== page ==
MOVIE BUFF-ET: Boyega’s everyman quality buoys schlocky ‘Pacific Rim: Uprising’

Universal Studios

If you are looking for some big, boisterous, and thoughtless sci-fi fun during the spring break weekend, then director Steven De Knight has a movie for you with his latest effort “Pacific Rim: Uprising.”

DeNight is best know as a writer and executive producer of genre TV, creating “Spartacus” for Starz and being a key cog in the writing rooms of such sci-fi/fantasy/horror favorites as “Buffy the Vampire Slayer,” “Angel,” “Smallville,” and Netflix’s “Daredevil.”

Now, we get to see what he could do with the B-movie subject of giant robots (Jaegers) fighting giant monsters (Kaiju) with an A-list budget.

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While many critics came out of the movie holding their noses, I actually had fun watching the movie. That’s a step or two up from 2013 original, which I found too angsty and frankly boring.

When I go to see big robots fight big monsters, I’m not really looking for doom and gloom. I’m looking more for boom and ka-boom, and for me, DeKnight delivered it.

Don’t get me wrong, the film is no masterpiece by any stroke of the imagination. It’s an average movie with with some top-notch CGI and destruction.

It provided me the type of fun I had as a kid going to see Godzilla movies in the 1970s, but with outstanding special effects and a rising star in the form of John Boyega (“Star Wars: The Last Jedi,” “Detroit,” and “Attack the Block”).

Boyega, who plays Jake Pentecost, has a likability quotient that is through the roof. His performance isn’t going to win him any awards. The script’s attempts at humor fail him most of the time, and the role of the reluctant soldier living in the shadow of his hero father’s achievements have been written and performed better, but Boyega is just fun to watch. He’s got a Jimmy Stewart or Tom Hanks-like everyman quality that is going to serve him well in his career.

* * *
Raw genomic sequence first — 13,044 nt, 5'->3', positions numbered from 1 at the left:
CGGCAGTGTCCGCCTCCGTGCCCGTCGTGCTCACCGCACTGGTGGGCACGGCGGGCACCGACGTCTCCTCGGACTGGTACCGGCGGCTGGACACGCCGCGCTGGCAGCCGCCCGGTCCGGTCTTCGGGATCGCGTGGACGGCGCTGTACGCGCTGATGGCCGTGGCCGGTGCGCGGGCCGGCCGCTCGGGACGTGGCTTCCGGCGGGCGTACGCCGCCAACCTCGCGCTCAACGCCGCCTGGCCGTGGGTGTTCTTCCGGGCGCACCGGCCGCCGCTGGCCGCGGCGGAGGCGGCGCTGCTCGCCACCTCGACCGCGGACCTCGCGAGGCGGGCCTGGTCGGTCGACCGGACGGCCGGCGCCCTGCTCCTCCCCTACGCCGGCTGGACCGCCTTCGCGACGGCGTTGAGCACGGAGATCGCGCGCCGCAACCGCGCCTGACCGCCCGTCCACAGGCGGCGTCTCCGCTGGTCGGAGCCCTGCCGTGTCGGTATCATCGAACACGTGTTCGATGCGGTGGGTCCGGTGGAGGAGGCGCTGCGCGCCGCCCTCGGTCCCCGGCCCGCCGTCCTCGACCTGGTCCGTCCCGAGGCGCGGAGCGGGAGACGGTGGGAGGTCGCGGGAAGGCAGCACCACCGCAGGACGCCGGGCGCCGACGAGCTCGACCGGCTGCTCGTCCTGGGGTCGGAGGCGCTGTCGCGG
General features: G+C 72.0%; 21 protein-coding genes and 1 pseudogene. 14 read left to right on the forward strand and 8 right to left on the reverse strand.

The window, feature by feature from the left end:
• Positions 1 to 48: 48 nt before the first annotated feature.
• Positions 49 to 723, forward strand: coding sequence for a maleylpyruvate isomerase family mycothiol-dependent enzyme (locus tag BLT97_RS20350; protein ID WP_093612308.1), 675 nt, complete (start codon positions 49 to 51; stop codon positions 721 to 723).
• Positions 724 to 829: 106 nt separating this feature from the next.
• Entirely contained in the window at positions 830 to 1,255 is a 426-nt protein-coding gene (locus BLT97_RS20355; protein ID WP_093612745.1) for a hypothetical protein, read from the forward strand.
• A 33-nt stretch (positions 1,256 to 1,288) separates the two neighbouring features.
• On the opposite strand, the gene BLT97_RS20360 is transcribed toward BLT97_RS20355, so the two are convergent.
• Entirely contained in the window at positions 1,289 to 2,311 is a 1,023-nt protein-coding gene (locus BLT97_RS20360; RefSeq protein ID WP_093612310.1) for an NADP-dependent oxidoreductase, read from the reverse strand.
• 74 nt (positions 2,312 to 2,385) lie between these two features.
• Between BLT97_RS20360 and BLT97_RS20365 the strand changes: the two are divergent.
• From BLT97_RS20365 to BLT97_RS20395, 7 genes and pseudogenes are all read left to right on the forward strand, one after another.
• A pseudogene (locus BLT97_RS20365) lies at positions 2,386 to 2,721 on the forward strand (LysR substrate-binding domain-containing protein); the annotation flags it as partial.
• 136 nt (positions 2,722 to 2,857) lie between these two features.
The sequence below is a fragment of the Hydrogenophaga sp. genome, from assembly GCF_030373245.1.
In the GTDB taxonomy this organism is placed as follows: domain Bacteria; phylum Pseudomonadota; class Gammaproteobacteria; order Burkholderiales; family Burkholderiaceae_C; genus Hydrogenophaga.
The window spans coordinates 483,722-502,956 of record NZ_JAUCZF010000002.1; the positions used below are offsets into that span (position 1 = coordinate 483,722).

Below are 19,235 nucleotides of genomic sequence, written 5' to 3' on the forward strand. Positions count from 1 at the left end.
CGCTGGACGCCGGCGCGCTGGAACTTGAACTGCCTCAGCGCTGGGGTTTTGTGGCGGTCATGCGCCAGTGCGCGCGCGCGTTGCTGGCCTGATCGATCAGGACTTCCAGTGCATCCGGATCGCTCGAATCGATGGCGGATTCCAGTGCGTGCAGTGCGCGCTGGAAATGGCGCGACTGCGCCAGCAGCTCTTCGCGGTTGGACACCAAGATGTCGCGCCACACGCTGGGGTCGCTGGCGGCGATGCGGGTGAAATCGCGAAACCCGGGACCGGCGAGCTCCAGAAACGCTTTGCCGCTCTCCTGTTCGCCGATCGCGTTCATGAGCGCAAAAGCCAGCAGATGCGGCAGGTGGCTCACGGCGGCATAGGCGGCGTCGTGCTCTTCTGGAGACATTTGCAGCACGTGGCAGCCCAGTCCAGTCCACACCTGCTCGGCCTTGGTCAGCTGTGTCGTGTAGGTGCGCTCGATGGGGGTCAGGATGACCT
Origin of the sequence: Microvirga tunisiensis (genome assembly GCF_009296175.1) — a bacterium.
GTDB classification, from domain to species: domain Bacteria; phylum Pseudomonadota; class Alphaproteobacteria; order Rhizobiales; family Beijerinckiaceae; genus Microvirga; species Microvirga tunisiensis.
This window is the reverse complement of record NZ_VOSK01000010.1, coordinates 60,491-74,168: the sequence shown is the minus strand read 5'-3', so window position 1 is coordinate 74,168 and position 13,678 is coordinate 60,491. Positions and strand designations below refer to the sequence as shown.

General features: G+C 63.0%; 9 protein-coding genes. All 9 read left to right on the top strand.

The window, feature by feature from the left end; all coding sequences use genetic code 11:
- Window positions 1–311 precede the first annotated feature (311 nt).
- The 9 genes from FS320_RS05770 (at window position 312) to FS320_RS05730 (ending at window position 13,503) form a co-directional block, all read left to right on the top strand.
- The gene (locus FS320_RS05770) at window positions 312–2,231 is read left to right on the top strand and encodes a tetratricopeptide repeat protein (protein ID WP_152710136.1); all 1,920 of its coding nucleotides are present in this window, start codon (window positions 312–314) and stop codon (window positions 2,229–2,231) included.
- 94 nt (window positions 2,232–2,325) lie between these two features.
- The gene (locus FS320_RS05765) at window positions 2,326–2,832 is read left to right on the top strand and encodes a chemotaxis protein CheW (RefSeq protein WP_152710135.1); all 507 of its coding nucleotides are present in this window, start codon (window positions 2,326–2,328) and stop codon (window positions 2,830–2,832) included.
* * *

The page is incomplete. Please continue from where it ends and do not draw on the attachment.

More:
The film takes place a decade after the first movie in which gigantic monsters from another dimension breached Earth’s dimensional plane in the depths of the Pacific Ocean. A world-wide effort of scientists and military led by Jake’s father Stacker Pentecost drove the monsters back and sealed the breach, but it cost Stacker his life.

Jake bombed out of the ranks of being a Yeager co-pilot — it takes two human pilots, who form a mental bond, to operate the gigantic robots. Since the end of the war, he has been living a party lifestyle as a scavenger, but he is drawn back into the military by his step-sister Mako Mori (Rinko Kikuchi) when the Shao Corporation seeks to replace human Yeager pilots with drones.

In tow with Jake is 15-year-old scavenger Amara (Cailee Spaeny) who has successfully but illegally built her own operating Yeager from scraps left over from the war. She joins the Jaeger program as a cadet. Her commanding officer is Nate Lambert (Scott Eastwood), who just happens to be Jake’s old co-pilot. They of course play estranged friends who act like that hate each other but who would actually die for one another.

Spaeny, in her first major role, gives the best performance in the film. She is a young actress whose career bares watching.

The script does Eastwood no favors. He’s asked to deliver some horrible lines and is pretty flat throughout the movie. He does have charisma. However, his resemblance to his iconic father Clint is kind of jarring. I’m not sure if that works in his favor or not, but he has the looks and build to be an action star. I’m just not sure if he has developed the chops, yet, but I am interested in seeing what he does next.

From there, the plot twists in a fun direction reminiscent of Robert Heinlein sci-fi novels of the 1950s that I got a kick out of. If you are familiar with his novel “The Puppet Masters,” you’ll instantly get it. If not, the twist might even be more fun.

The film is schlocky fun, but I wouldn’t necessarily recommend it to anyone who isn’t a fan of robots, monsters, and B-level sci-fi fare.

If you are looking for thought-provoking science fiction, check out “Annihilation.”

But if you just want to see things go crash and boom, then you might have some fun with “Pacific Rim: Uprising.”

(PG-13) 1 hr. 51 min.
Grade: C